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Reviewed by:
  • Christopher Marlowe in Context ed. by Emily C. Bartels and Emma Smith
  • Nedda Mehdizadeh (bio)
Christopher Marlowe in Context. Edited by Emily C. Bartels and Emma Smith. Cambridge and New York: Cambridge University Press, 2013. Illus. Pp. xxviii + 382. $110.00 cloth.

Christopher Marlowe in Context, edited by Emily C. Bartels and Emma Smith, draws upon existing scholarship while also developing new trends in studies about the poet-playwright. In their introduction, Bartels and Smith discuss the “paradox” that is Christopher Marlowe, a figure who is at once “too familiar and rather evasive” (1). But as we find over thirty-three chapters within this volume, Marlowe acts as a point of connection between histories, genres, and figures, revealing his relevance within his own time, as well as his influence on later years. As a result, “It seems all the more important, then, that we look closely at multiple contexts and recover, explore, augment, and critique the literary and historical narratives that frame the study and appreciation of Marlowe” (2). This volume, which attempts to “model heterogeneity, offering diverse ways of defining what actually counts as context and deciphering how it counts, when, and for whom” (2), is divided into three sections which explore Marlowe’s plays and poems, the historical climate in which he wrote, as well as the afterlife of the author and his works.

In part 1, “Marlowe’s Works,” authors develop existing discussions concerning Marlowe, including his reinvention of poetic language, his rewriting of generic conventions, and his reinterpretations of original texts. Catherine Nicholson’s contribution investigates “Marlowe and the Limits of Rhetoric,” taking the author’s powerful way with words as her starting point, and moving outward from there to consider what happens when we direct our attention away from language: “Marlowe may excel in bringing to life humanist fantasies of eloquence, but he is equally adept at exposing the half-truths and wishful thinking on which those fantasies depend” (28). Through a close reading of Hero and Leander, Nicholson demonstrates how a focus solely on language limits the potential of the text. With the poem’s ancient analogues, its reinvention by various writers, and its reappropriation in grammar schools, Marlowe “inherits … a poem saturated from within and without by the romance of rhetoric” (31), but one for which Marlowe “produces in response … a far more equivocal text, one that indulges in richly ornamented displays of rhetorical skill while contriving to represent eloquence itself as inessential, ineffectual, or downright counterproductive” (31). The performative aspects of the [End Page 224] poem, such as “the lovers’ instantaneous silent intimacy” (32), alert readers to more powerful articulations of desire and intention that extend beyond the limits of language.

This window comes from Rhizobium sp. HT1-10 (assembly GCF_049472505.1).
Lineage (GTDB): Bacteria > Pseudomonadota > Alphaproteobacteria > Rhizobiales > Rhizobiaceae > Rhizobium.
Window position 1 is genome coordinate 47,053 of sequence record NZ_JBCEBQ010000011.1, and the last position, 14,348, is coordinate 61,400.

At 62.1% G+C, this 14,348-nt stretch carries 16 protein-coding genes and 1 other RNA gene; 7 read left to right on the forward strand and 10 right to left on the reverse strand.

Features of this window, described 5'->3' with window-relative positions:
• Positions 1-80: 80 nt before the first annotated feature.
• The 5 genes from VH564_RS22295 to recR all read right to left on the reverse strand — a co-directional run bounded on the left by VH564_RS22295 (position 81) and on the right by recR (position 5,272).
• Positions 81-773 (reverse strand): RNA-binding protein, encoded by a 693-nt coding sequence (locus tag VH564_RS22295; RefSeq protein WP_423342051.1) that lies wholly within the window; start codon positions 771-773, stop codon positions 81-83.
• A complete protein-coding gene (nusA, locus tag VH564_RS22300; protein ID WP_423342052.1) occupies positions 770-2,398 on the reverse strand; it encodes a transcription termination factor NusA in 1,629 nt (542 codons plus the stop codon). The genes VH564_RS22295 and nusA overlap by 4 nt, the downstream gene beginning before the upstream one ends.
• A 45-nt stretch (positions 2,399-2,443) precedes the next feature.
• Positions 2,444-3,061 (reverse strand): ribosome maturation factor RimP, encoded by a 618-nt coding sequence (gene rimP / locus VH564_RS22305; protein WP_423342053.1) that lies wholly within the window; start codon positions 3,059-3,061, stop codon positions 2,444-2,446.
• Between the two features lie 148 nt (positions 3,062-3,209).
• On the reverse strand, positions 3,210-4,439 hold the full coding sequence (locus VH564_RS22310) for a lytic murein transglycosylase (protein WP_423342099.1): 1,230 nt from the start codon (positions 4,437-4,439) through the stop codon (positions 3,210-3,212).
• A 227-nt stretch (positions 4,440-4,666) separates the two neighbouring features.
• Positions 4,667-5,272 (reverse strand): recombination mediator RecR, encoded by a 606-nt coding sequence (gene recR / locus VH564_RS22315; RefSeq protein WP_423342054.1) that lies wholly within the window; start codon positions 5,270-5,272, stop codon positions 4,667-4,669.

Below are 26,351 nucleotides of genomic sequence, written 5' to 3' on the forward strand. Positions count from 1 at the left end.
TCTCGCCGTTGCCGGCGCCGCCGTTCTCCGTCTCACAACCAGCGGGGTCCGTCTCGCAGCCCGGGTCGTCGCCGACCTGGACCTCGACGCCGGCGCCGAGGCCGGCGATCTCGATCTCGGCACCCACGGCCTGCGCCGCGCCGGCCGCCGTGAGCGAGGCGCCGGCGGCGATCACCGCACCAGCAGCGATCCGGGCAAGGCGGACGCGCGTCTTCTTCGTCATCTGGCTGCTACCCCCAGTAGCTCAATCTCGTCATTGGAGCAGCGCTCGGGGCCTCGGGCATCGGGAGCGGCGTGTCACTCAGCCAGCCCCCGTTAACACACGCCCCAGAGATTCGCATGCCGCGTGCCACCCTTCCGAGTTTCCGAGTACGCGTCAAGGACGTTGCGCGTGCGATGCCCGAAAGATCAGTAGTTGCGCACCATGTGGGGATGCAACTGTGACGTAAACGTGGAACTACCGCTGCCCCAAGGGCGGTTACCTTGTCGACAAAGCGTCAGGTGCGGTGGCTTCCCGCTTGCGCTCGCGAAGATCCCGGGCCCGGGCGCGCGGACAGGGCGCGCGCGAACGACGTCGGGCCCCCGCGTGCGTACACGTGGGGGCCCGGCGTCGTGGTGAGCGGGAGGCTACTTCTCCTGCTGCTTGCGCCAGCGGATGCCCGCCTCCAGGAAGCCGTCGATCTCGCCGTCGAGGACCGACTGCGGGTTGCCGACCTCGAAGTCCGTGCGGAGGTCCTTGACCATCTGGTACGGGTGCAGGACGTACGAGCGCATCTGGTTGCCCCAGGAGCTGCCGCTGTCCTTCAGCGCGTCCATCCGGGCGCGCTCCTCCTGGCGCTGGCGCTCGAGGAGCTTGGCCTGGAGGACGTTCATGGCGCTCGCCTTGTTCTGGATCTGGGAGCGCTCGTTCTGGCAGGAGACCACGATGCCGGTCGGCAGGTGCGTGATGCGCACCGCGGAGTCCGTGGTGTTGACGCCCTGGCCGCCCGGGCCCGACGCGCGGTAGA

Marlowe’s manipulation of source material is further explored in other chapters in the volume, such as Danielle Clarke’s “Marlowe’s Poetic Form” which considers the ways in which Marlowe “rework[s], rewrite[s], and hybridise[s] [poetic genres] from within” (57). Her argument centers on the notion that Marlowe’s poetry “represents both resistance to established conventions and a concern to work playfully within classical models” (57) by closely analyzing his works to reveal his seeming desire to “mak[e] new” by “rewriting and reworking classical heritage” (58). Jenny C. Mann likewise explores these “reworking[s]” by considering Marlowe’s role as a translator. She takes Marlowe’s critics to task by suggesting that his translation “provides an unexpected view of how the passion for classical literature shapes Marlowe’s English poetry” (112). Considering Ovid’s Elegies, she guides us through a discussion of how his seeming linguistic ineffectiveness within translation—a critique that ultimately sheds light on the importance of power and “masculinity” (111) for Roman writers—actually performs the speaker’s tendency to get “sidetracked by erotic concerns” when attempting to “write epic poetry” (114). We see, then, that these alterations are intentional, and address the larger processes Marlowe undertakes to “work playfully” within earlier, established models.

The second part of the volume, “Marlowe’s World,” offers a series of chapters centering on the social and political climate in which he wrote. Given the limited information we have, the authors attempt...


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pp. 224-227
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